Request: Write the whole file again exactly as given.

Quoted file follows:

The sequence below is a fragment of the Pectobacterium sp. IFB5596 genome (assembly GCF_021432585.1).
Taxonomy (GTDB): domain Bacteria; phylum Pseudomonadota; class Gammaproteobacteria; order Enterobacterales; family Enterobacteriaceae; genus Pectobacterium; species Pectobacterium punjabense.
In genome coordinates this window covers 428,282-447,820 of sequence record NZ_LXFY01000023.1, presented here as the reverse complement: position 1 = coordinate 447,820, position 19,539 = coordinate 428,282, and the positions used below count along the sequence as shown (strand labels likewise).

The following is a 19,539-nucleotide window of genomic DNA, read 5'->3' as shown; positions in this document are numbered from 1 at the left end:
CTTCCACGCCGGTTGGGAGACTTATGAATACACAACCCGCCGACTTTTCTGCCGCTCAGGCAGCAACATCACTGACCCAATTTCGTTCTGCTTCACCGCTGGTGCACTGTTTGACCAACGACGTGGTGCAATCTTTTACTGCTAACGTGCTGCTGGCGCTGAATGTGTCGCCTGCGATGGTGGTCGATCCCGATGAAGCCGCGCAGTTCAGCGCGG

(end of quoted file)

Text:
The sequence below is a fragment of the Pectobacterium sp. IFB5596 genome (assembly GCF_021432585.1).
Taxonomy (GTDB): domain Bacteria; phylum Pseudomonadota; class Gammaproteobacteria; order Enterobacterales; family Enterobacteriaceae; genus Pectobacterium; species Pectobacterium punjabense.
In genome coordinates this window covers 428,282-447,820 of sequence record NZ_LXFY01000023.1, presented here as the reverse complement: position 1 = coordinate 447,820, position 19,539 = coordinate 428,282, and the positions used below count along the sequence as shown (strand labels likewise).

The following is a 19,539-nucleotide window of genomic DNA, read 5'->3' as shown; positions in this document are numbered from 1 at the left end:
CTTCCACGCCGGTTGGGAGACTTATGAATACACAACCCGCCGACTTTTCTGCCGCTCAGGCAGCAACATCACTGACCCAATTTCGTTCTGCTTCACCGCTGGTGCACTGTTTGACCAACGACGTGGTGCAATCTTTTACTGCTAACGTGCTGCTGGCGCTGAATGTGTCGCCTGCGATGGTGGTCGATCCCGATGAAGCCGCGCAGTTCAGCGCGG